Déjà Vu

Photo courtesy EFE
Photo courtesy EFE
Photo courtesy EFE

CSKA returns to Vitoria to book yet another Final Four trip while Caja Laboral hopes to grab a lifeline after leaving Moscow empty-handed.

If past stats are anything to go by, CSKA Moscow is a safe bet to secure a Euroleague Final Four berth. Since introduction of the playoffs’ best-of-five format back in the 2008-2009 season, no team has ever tied the series after being two games down, let alone won it. Ettore Messina’s squad thrashed Caja Laboral twice in 48 hours last week, and arrived in Spain determined to bring back the most important win of the season so far.

It’s not going to be easy. It never is in Vitoria. In its packed arena we can expect a completely different Caja Laboral, fueled by its passionate fans and keen to rewrite the tournament’s history.

But judging by its dismantling in Moscow, the Basque outfit today is no match for the surging Muscovites and the series is likely to be wrapped up in Fernando Buesa Arena. In the two games in the Russian capital CSKA was almost perfect at what it aimed to do the entire season – control the game from start to finish and avoid lapses that could threaten the final outcome. Almost – with the exception of the opening six and a half minutes in Game 2 when Zan Tabak’s men scored 21 points. During that stretch CSKA’s defense was non-existent and a handful of turnovers on the other end of the floor provided excellent opportunities to Caja’s shooters to punish the hosts. If it could be maintained at the same rate, the Spaniards’ high-powered scoring pace would have yielded 129 points over 40 minutes! Instead, the visitors scored just 47 during the remainder of the game. One of the reasons was Maciej Lampe’s early foul trouble (he was called for his third just 30 seconds after Caja built up its biggest lead of the night, 21-12), but there was a lot more behind CSKA’s success than just forcing Tabak to bench his top scorer in the first quarter.

“We didn’t start well, not for the lack of effort, but because we were maybe a little bit tired and sometimes you need some time before the engine starts. I think my team did a great thing not to panic when Caja got the big, nine-point lead, they remained calm and from that moment they continued to raise the level of defense,” Messina said after the game.

Playing big, CSKA again dominated the paint, suffocating Caja’s offense and sweeping the glass (35-24 rebounds). Tibor Pleiss and Milko Bjelica were no match for Kaun, Krstic and Khryapa, collecting a total of six rebounds – three less than CSKA’s captain alone.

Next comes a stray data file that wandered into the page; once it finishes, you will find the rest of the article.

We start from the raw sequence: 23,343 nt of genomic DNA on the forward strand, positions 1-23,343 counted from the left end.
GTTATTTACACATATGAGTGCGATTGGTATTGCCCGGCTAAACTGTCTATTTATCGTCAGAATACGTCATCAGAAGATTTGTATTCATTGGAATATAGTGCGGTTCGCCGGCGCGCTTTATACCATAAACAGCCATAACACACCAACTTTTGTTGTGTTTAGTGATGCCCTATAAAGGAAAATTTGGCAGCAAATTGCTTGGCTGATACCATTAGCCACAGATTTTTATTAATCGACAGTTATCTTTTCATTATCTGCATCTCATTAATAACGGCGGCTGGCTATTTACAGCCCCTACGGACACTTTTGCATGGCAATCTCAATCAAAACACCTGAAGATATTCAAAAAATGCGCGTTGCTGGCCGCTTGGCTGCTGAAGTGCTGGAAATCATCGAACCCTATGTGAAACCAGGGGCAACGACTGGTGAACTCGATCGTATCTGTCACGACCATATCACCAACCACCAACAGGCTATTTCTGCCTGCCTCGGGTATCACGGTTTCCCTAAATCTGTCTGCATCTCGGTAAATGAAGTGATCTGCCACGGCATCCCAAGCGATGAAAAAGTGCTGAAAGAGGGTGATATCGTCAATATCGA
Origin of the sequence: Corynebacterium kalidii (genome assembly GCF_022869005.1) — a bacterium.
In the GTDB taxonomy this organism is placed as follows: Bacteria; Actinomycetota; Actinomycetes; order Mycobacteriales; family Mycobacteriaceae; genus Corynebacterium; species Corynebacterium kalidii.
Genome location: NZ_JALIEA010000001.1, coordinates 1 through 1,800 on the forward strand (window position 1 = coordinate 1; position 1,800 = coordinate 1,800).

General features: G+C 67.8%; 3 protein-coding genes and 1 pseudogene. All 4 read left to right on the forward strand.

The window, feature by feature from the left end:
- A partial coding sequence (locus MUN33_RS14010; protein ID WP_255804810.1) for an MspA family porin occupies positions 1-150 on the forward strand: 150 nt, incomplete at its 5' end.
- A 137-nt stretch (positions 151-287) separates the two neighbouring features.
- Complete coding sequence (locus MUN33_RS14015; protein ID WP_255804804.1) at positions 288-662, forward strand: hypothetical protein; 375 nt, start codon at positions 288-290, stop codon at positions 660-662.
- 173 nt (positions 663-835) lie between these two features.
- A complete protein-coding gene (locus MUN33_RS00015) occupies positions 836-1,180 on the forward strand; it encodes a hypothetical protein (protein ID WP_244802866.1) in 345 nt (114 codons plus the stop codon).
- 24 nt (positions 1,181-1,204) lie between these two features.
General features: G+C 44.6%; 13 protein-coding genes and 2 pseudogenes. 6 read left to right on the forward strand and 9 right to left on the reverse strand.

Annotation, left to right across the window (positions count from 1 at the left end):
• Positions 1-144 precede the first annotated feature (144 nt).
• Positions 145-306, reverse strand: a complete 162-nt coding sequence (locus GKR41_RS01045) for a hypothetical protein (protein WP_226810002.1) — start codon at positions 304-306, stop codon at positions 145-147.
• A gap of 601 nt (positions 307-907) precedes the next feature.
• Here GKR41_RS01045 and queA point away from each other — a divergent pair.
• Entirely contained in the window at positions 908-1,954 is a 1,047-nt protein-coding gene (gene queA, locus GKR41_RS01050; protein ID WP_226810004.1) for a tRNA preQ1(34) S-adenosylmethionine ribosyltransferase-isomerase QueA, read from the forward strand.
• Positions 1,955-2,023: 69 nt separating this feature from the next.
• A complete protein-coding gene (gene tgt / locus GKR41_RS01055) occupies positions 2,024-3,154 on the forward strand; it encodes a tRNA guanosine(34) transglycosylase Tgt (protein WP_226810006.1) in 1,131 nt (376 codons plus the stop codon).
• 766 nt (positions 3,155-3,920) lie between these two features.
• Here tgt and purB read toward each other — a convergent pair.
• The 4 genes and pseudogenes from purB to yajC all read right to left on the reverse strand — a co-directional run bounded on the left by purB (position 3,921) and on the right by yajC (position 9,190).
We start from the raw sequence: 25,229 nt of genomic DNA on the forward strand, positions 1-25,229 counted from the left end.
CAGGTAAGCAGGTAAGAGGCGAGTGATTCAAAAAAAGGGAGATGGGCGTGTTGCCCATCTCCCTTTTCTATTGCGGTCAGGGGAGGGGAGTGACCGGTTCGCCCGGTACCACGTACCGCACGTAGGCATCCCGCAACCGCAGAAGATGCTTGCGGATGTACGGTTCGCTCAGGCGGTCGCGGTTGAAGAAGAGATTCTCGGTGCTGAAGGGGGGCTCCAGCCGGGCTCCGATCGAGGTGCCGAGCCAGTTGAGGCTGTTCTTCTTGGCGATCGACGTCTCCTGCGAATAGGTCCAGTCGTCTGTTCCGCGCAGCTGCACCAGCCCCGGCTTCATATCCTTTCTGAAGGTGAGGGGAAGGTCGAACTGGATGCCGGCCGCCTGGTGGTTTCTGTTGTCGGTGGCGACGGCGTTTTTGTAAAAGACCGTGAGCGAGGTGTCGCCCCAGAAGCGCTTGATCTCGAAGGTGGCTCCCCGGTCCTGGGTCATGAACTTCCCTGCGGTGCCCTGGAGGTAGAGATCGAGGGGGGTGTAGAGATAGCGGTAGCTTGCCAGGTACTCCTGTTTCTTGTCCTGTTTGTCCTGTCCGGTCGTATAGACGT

Defensive tenacity paid off for Ettore Messina’s men and the shots were falling on the other end of the court. CSKA made 72 percent (!) of their two-point attempts and a couple of days earlier they demonstrated an unbelievable 78-percent after three quarters, making 21 of 27.

Khryapa’s versatile input, Teodosic’s excellent passing, Papaloukas’ hawk-like interceptions, Erceg’s fine scoring touch and the robust, physical game of Krstic and Kaun proved too much for Caja Laboral last Friday. Though singling out players is not exactly his habit, Messina did mention one name in his postgame remarks.

“It took us time to start doing things at full speed. I liked very much the intensity and up-and-down [pace] of the third quarter. When Aaron Jackson came on the floor, he really made big, big change in our game in terms of intensity and quickness. He scored only six points, but in my opinion he really changed the game,” he said.

In the earlier stages of the season CSKA’s game often resembled a rollercoaster ride, but Messina has steadied the ship and his players seem to have subscribed to his coaching philosophy. When he was hired last June, clinching a Final Four spot was declared the major goal of the 2012-2013 Euroleague campaign. Despite skepticism, Messina’s team managed to weather the storm and is now just a win away from accomplishing the goal.

“Now we go there and we need to prepare for a completely different game. They are a team, a club and a town with a lot of pride and they will surely fight from the warm-up in the third game. There is still a lot of work to do and I hope we’ll be doing it with the same sense of togetherness,” Messina added Friday.

Three years ago, CSKA had already been pitted against Caja Laboral in the playoffs and the script was familiar – after cruising to two victories in Moscow, Yevgeny Pashutin’s men traveled to Spain to clinch the third, decisive win. But the hosts remarkably fought back, trimming the lead and getting close to tie the series. At one point the return to Moscow looked inevitable, but J.R. Holden’s unforgettable solo run in the fourth quarter of Game 4 saved the day for CSKA and secured a Final Four spot in Paris. If history repeats itself, the Russian powerhouse will set a new record making its 10th Euroleague Final Four appearance in 11 years.